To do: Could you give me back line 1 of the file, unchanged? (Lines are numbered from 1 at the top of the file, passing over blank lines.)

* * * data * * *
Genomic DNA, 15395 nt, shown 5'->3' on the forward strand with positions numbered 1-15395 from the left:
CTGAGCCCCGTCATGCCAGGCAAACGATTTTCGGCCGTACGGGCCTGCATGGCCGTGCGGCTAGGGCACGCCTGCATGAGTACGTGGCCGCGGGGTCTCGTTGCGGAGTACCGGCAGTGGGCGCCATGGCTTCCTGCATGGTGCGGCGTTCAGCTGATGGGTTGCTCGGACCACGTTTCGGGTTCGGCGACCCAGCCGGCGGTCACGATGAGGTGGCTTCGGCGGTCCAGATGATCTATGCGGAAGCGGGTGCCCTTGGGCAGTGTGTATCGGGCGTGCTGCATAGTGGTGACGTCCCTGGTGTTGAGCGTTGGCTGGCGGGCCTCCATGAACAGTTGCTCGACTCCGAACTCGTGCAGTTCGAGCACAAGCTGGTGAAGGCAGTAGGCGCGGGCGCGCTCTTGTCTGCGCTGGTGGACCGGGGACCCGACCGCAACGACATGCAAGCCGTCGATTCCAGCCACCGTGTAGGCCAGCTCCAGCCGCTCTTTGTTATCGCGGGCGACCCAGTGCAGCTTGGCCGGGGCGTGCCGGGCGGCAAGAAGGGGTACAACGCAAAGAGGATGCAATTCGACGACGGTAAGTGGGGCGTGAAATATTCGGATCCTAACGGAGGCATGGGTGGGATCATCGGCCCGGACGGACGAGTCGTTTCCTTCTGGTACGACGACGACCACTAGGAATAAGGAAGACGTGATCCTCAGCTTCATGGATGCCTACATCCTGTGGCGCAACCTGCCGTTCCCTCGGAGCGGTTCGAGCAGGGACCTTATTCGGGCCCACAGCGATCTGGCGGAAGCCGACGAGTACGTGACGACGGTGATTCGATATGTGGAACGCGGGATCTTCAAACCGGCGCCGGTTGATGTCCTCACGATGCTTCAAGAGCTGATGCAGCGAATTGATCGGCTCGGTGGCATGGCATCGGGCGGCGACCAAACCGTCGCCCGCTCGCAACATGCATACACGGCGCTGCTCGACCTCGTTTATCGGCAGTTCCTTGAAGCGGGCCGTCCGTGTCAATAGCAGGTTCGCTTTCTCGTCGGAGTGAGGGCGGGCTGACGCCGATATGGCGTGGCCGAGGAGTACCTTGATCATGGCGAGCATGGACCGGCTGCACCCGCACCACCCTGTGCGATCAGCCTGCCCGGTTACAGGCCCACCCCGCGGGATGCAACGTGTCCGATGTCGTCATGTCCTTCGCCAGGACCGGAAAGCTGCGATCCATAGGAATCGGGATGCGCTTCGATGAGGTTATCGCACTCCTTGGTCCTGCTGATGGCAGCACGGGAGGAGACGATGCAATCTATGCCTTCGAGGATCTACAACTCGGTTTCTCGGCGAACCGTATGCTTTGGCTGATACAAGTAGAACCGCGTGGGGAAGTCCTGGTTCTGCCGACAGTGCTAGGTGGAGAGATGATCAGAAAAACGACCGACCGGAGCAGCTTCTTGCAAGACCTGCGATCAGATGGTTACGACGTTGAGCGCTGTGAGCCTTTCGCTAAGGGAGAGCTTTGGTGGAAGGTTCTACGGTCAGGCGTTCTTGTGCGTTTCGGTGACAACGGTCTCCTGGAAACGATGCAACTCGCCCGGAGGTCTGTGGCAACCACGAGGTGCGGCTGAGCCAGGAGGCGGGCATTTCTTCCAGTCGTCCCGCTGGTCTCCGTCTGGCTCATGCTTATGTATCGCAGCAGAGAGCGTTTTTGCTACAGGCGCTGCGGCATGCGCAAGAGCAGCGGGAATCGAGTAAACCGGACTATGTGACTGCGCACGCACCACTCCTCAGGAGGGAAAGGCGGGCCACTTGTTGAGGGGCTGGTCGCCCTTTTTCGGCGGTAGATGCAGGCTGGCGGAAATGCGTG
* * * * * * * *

Genomic DNA, 15395 nt, shown 5'->3' on the forward strand with positions numbered 1-15395 from the left: